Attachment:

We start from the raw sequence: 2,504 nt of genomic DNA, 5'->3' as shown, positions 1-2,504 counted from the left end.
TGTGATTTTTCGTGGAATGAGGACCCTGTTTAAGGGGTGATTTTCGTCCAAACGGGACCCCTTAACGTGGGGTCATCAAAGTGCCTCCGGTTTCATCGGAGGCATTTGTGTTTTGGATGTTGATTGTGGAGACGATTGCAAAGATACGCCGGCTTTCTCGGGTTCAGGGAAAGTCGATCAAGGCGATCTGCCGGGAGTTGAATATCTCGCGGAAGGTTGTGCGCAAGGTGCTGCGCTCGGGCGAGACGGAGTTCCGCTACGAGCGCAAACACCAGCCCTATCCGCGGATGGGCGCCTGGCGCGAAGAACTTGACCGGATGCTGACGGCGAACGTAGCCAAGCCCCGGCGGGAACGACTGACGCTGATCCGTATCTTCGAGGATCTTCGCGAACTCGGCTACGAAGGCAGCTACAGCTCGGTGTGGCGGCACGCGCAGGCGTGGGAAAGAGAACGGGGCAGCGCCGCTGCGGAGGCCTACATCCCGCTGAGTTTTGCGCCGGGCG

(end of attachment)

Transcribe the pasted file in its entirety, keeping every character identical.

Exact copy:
We start from the raw sequence: 2,504 nt of genomic DNA, 5'->3' as shown, positions 1-2,504 counted from the left end.
TGTGATTTTTCGTGGAATGAGGACCCTGTTTAAGGGGTGATTTTCGTCCAAACGGGACCCCTTAACGTGGGGTCATCAAAGTGCCTCCGGTTTCATCGGAGGCATTTGTGTTTTGGATGTTGATTGTGGAGACGATTGCAAAGATACGCCGGCTTTCTCGGGTTCAGGGAAAGTCGATCAAGGCGATCTGCCGGGAGTTGAATATCTCGCGGAAGGTTGTGCGCAAGGTGCTGCGCTCGGGCGAGACGGAGTTCCGCTACGAGCGCAAACACCAGCCCTATCCGCGGATGGGCGCCTGGCGCGAAGAACTTGACCGGATGCTGACGGCGAACGTAGCCAAGCCCCGGCGGGAACGACTGACGCTGATCCGTATCTTCGAGGATCTTCGCGAACTCGGCTACGAAGGCAGCTACAGCTCGGTGTGGCGGCACGCGCAGGCGTGGGAAAGAGAACGGGGCAGCGCCGCTGCGGAGGCCTACATCCCGCTGAGTTTTGCGCCGGGCG